Variety is the Spice of Life: Varieties of Jack Daniel’s Tennessee Whiskey

Old No. 7.
The recipe that made Tennessee whiskey famous. Its distinct bottle and flavor are known around the world and have become iconic of American liquor. But did you know that the Jack Daniel’s Distillery actually makes more than just Old No. 7? They have branched out in recent years to include three more Tennessee whiskey products in their repertoire.

Green Label

In the Barrelhouse at the Jack Daniel’s Distillery, they have something like 20 levels of shelves for the barrels. The lower the shelf, the less volatile the temperature.

The 15 lower shelves house essentially the same brew, but the bottom three shelves are rotated out much quicker. These barrels are bottle with a green label, providing a much younger (and much cheaper) whiskey to the public. Since this whiskey only ages for about 3 years, without the temperature flux from the higher levels, you are left with a lighter, less flavorful, harsher whiskey. Green Label was designed to be a cheap alternative to the traditional Old No. 7, so if you can afford a bottle of Old No. 7, forgo this option completely.

Gentleman Jack

While he was alive, Jack Daniel was fixated on adding a second charcoal filtration into his distillation process. He tried it several different ways, but was apparently never satisfied with his experiment since it was never added.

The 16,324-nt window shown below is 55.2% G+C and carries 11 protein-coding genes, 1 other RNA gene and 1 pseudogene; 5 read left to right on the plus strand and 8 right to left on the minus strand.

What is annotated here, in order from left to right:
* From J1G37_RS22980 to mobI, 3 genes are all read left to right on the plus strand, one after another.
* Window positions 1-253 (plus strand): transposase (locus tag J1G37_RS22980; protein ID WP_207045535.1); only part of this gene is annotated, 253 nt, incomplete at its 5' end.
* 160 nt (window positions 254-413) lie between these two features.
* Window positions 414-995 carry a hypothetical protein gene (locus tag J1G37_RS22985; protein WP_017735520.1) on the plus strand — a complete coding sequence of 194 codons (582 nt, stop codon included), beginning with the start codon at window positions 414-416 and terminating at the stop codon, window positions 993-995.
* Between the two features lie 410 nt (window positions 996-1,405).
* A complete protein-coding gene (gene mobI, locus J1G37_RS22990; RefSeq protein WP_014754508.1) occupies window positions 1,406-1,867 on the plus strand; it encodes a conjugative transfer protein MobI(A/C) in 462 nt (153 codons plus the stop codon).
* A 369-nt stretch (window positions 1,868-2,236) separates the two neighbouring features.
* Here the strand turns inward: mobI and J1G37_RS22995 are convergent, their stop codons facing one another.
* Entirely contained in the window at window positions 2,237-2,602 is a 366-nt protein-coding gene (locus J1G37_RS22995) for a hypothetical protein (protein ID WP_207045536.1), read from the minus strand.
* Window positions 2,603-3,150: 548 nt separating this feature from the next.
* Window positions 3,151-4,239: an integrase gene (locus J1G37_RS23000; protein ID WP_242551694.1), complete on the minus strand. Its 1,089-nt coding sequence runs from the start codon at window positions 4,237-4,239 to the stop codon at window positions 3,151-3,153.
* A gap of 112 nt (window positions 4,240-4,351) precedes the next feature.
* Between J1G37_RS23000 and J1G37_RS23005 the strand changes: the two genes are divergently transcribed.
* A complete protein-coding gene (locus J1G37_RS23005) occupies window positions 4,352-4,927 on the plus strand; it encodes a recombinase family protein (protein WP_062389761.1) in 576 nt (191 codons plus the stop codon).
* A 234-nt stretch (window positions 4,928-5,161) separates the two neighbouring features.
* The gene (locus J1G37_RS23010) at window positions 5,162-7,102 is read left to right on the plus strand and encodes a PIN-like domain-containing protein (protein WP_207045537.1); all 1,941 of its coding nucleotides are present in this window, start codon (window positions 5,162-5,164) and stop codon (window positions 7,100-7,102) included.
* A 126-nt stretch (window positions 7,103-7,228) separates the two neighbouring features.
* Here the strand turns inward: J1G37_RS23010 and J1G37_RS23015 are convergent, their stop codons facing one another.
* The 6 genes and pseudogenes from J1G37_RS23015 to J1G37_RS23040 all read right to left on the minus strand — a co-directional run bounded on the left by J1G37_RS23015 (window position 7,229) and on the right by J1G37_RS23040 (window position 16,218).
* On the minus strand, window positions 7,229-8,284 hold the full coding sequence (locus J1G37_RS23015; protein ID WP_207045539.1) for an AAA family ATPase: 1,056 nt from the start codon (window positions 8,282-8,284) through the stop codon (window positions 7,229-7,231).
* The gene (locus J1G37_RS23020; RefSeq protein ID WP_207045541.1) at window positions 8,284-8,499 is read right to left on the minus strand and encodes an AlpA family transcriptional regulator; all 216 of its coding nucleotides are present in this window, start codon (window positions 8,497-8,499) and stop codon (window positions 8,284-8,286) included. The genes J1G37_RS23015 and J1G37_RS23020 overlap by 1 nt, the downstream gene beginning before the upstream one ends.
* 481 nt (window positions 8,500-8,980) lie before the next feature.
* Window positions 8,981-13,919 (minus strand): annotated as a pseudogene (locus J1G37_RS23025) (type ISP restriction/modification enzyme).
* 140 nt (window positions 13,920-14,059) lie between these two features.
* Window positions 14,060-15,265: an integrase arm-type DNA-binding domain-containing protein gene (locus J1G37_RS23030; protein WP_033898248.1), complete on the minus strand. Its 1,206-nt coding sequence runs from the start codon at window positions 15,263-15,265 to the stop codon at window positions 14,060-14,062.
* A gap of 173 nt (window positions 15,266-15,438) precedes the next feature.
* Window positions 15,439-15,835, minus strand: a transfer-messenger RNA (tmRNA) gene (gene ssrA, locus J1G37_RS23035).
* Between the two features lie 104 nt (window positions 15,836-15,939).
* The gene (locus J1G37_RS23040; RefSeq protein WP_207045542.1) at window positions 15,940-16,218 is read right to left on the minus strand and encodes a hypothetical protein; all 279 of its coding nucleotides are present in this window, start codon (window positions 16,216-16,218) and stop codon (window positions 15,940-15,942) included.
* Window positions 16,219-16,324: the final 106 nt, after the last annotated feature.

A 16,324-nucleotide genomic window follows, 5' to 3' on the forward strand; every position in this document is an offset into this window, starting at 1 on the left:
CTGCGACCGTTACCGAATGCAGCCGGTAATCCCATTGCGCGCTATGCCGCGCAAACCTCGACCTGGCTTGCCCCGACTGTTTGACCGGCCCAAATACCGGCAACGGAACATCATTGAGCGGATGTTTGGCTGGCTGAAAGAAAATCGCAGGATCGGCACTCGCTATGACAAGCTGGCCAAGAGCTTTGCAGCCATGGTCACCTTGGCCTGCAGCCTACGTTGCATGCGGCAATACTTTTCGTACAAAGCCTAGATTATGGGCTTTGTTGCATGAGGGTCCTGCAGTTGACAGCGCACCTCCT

Though he never got it right, Jack kept the notes on his experiments, and in 1988 the distillery perfected it, adding a second charcoal mellowing after taking the matured whiskey out of the barrel.

Instead of changing the age-old recipe for Old No. 7 (and possibly alienating Jack drinkers everywhere), the distillery released it as a new product called “Gentleman Jack’s Tennessee Whiskey.”  The second charcoal filtration mellows the flavor even further, resulting in a smoother, more refined taste.

Jack Daniel’s Single Barrel Whiskey

As with most whiskeys, Old No. 7 is a blended whiskey.  Ultimately derived from a number of individual barrels blended together to ensure that every bottle of whiskey has that distinctive Jack Daniel’s flavor.

When a whiskey manufacturer sells a single barrel variety, they are making a statement that every single barrel they produce will be consistently good without the need to blend.  It’s a bold statement to be sure, but the Jack Daniel’s Distillery takes it a step further.  They store the barrels dedicated to this product at the very top of the barrelhouse, exposing it to the most volatile temperature extremes, and allow it to sit for a few more years.  This means that this whiskey will be darker, with much more barrel flavors than Old No. 7.

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